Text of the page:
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★★★✩✩

Free Wired

Far East Movement

Released October 12, 2010

Interscope Records

The Far East Movement recently released the album Free Wired in October. To be honest, I wasn’t sure I could actually critique the album, since it’s quite a feat to judge the artistic value of electronic hip hop, and I didn’t expect to have much to say in the area of lyrics, either. I know the album wasn’t intended to focus on lyrics but was based mainly on dance music, so I judged Free Wired based partly on what it was intended to do.

As a whole, the album didn’t really get my attention. I wouldn’t mind listening to the album again, but I can say that with most of the albums I’ve listened to. A lot of the songs in the album sound pretty similar, though electronic-based albums are more likely to sound this way. Lyrics-wise, the songs showed little variation.

The first track, “Girls on the Dance Floor,” had an introductory feel and opened the album pretty well. I actually liked it better than the well-known “Like a G6,” which followed the first track and was constructed similarly. That was pretty effective though, because it allowed the early songs to flow and set a tone for the rest of the album.

By the far the best song was “Rocketeer.” The vocals are decent and slightly more creative than the rest of the album’s songs, and the composition of the song was simple and effective. I especially liked the piano section of the song, which allowed a nice fade to the music over time and contributed to the theme of the song. This was the only song on the track I found myself listening to over and over again. It distinguished itself with its approach and had a unique sound when compared to the others on the album.

Aside from “Rocketeer,” “So What” was another one of the better tracks, and featured innovative beats despite the fact that the feeling in the song stayed pretty constant throughout. The song “2gether” which contains sections taken from “Love Shack” by the B-52s, had the feel of a conclusion, similar to how Girls on the Dance Floor had a pretty obvious introductory feel.

2gether was a somewhat flat ending, but it didn’t sound particularly bad per se, considering that tracks 7-9 (“Don’t Look Know,” “Fighting for Air,” and “White Flag”) were permutations of one another. The later songs in the album were kind of disappointing considering the decent beginning, and let the album fall somewhat flat towards the end.

When an album is outstanding or at least great, I would want to lie down and listen to the album in its entirety while not doing anything else. Unfortunately, Free Wired doesn’t have this effect. Most of the album is rather homogenous — and as I said before, it’s probably due to the fact that it’s electronic hip hop. Electronic hip hop can generally be enjoyed on a song-by-song basis, but not as a whole album. The first couple songs were catchy, but not anything particularly special. Even for Rocketeer, which was the best song in my opinion, the way they approached the vocals wasn’t very successful.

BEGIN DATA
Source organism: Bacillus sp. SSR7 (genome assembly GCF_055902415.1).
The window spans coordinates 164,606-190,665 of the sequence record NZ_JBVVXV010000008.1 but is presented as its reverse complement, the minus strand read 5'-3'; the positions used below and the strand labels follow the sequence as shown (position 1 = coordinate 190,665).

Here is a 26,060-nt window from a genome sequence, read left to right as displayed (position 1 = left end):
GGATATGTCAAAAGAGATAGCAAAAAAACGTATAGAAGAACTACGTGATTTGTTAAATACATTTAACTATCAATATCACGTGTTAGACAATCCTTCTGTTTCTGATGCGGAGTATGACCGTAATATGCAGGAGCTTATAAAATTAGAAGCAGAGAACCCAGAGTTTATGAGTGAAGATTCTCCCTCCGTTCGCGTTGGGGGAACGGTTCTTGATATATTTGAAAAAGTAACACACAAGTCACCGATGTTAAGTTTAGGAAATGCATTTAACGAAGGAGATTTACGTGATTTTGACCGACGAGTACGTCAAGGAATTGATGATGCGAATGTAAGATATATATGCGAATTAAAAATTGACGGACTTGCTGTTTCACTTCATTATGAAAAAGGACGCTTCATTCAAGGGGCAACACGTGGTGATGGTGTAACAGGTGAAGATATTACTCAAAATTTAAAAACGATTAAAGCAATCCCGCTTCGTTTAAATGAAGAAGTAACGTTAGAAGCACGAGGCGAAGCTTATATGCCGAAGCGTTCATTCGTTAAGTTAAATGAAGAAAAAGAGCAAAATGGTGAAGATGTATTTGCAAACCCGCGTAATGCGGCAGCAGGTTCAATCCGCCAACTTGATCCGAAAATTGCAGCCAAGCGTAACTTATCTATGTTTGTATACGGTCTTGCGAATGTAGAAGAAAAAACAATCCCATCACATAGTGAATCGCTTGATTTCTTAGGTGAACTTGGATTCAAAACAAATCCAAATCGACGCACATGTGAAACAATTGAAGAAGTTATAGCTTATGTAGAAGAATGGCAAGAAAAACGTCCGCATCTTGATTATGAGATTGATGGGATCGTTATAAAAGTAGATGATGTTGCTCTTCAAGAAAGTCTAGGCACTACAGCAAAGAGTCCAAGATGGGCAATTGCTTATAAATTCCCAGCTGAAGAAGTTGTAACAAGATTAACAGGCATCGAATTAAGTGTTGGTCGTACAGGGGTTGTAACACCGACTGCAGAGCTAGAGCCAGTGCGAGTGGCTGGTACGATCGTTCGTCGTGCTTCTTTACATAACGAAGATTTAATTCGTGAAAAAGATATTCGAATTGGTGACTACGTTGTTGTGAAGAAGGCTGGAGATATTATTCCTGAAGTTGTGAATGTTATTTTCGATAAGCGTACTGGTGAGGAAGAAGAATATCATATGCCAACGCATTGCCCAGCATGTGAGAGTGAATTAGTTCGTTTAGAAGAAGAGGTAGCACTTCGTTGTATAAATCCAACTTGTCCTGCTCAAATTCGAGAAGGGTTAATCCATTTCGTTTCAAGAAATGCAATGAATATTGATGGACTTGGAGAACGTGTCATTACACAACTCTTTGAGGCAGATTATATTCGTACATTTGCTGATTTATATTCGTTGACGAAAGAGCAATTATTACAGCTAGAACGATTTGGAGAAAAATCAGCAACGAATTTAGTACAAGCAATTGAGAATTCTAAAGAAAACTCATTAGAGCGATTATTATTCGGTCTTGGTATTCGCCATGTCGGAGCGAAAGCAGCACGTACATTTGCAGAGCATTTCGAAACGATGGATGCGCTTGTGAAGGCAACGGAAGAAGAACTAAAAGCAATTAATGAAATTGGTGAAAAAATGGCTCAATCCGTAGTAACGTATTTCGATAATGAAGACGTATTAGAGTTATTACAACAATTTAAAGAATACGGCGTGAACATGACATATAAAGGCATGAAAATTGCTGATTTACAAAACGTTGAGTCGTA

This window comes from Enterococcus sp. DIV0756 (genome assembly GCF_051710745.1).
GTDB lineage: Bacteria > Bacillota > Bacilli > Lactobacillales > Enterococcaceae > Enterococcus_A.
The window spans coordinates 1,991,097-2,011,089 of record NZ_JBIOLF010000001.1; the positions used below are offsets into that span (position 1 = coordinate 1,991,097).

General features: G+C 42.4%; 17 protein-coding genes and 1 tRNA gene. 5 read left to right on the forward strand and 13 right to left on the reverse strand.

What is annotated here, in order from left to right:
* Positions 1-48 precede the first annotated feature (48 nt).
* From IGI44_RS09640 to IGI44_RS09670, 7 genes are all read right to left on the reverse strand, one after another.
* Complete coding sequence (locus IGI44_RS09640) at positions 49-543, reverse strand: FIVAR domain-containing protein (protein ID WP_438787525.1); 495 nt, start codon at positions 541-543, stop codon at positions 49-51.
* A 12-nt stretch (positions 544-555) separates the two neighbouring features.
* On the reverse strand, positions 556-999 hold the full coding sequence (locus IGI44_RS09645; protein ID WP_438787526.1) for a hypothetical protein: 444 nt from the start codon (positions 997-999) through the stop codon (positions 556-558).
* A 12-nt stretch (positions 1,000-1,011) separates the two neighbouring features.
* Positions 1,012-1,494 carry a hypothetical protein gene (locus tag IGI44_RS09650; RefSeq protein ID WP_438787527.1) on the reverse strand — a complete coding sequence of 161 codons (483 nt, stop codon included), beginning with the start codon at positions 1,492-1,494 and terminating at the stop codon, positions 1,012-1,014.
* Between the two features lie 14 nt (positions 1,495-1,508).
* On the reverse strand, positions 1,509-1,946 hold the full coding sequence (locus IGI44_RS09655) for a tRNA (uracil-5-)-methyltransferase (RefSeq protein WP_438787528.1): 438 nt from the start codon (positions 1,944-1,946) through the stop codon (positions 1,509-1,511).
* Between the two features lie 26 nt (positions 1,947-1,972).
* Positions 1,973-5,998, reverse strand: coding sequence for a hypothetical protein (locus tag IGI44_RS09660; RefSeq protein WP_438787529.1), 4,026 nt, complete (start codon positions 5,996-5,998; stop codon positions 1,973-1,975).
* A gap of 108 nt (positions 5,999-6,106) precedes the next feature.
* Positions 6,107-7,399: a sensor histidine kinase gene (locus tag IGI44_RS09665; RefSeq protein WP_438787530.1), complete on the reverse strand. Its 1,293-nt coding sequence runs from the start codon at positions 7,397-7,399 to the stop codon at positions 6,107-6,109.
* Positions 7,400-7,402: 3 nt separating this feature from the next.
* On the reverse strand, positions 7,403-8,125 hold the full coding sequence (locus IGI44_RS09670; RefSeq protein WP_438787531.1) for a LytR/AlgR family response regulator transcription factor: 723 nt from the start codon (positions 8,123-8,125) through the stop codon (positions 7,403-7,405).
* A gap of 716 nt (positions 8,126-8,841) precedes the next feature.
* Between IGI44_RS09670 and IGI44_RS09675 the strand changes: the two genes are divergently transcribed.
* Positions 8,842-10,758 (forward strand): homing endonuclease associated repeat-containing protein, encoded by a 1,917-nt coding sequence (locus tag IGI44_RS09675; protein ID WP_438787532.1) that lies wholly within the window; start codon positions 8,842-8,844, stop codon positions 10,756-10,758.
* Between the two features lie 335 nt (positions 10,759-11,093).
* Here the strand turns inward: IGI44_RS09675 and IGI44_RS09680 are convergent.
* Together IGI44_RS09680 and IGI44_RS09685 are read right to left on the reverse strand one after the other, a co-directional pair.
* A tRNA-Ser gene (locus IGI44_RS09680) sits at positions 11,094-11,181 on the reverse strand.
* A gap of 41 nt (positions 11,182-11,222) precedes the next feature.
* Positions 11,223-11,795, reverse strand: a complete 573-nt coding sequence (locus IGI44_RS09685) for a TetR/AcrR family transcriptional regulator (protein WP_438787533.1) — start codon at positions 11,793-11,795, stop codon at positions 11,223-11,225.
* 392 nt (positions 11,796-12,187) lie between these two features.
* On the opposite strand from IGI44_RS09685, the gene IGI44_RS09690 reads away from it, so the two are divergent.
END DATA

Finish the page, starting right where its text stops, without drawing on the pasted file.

Moreover, I would describe most of the songs’ lyrics as throw-away lyrics. Most of the songs consist of generic lyrics that are more or less what is found in other mainstream songs. Considering that FM has openly stated in interviews that one of their main goals is to score high on charts and that they base their music off of recent trends and what they hear at parties, that isn’t surprising.

The lyrics are nevertheless pretty homogenous throughout, and that’s a problem from an artistic point-of-view. For me, an album can only be good if the lyrics are effective. I’m not asking for FM to be on the extremely philosophical or profound, but there should still be more creativity. Considering that the article is part of the Arts section, lyrical content should be especially important in judging music.

On the other hand, the album does succeed in producing a good number of effective dance numbers. Apart from “Like a G6,” which has already been overplayed, “Girls on the Dance Floor,” “So What,” and “2gether” also fit in well in dance settings. The constant feeling in the beats serves well if you want to use the songs as workout music, though that doesn’t have much to do with the album as art.

I know this review was harsh, but I’m generally pretty critical of music. Great music, in my opinion, has to have innovation, good lyrics, good composition, and emotional impact. Despite my review, this album as a whole was OK. There isn’t a lot of music I absolutely disliked, but there also wasn’t a lot I really found myself drawn to. But because Far East Movement writes much of their lyrics and has a fairly important impact in their musical style, I wouldn’t call them a manufactured group. Therefore, it is possible to judge Free Wired as a work of art.